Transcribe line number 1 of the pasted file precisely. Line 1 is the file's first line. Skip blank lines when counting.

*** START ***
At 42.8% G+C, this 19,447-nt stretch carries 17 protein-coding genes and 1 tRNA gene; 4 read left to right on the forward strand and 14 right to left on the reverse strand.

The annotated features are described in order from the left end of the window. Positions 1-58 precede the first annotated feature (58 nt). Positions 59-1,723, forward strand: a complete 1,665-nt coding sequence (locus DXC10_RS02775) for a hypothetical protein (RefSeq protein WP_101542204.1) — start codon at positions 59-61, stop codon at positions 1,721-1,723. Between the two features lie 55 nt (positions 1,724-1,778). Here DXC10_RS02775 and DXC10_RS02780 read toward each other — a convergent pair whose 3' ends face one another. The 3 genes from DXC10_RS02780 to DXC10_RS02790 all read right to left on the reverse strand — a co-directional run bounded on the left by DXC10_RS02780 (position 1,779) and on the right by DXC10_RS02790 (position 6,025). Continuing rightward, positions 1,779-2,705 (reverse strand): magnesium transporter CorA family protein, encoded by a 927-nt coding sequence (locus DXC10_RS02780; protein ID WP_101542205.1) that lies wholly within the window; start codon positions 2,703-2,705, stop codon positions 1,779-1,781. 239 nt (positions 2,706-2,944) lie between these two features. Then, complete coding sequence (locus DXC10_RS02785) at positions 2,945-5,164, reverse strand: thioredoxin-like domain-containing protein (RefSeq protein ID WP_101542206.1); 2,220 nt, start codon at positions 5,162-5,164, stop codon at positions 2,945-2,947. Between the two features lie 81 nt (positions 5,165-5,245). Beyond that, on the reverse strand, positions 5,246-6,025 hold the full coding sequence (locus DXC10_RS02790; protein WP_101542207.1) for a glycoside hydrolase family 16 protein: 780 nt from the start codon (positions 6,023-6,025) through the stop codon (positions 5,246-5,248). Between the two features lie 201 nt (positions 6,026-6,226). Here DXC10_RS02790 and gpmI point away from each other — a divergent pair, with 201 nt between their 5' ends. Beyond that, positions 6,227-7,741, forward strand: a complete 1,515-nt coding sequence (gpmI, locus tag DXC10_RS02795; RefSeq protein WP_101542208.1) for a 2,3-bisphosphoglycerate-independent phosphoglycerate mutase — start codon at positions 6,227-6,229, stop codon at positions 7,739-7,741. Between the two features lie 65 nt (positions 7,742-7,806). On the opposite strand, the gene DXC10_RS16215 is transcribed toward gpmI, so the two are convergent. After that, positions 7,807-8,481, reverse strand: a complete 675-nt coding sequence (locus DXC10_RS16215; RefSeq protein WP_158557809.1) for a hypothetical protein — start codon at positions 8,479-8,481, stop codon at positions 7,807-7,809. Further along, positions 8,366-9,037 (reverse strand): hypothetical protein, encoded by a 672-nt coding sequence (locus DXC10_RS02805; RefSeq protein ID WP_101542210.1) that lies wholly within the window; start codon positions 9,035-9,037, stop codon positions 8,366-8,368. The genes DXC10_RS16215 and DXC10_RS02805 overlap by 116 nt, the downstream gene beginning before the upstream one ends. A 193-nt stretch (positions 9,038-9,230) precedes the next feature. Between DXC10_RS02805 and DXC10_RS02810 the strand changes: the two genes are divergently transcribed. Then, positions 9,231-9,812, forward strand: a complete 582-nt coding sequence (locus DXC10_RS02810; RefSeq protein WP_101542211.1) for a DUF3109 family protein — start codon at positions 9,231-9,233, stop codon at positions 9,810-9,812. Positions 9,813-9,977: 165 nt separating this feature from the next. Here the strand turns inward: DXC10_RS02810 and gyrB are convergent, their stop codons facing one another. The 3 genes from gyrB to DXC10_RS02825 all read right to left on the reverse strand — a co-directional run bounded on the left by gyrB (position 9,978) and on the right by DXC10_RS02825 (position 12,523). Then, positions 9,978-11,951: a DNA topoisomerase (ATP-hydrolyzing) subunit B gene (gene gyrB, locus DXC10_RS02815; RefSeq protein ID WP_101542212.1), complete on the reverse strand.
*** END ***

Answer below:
At 42.8% G+C, this 19,447-nt stretch carries 17 protein-coding genes and 1 tRNA gene; 4 read left to right on the forward strand and 14 right to left on the reverse strand.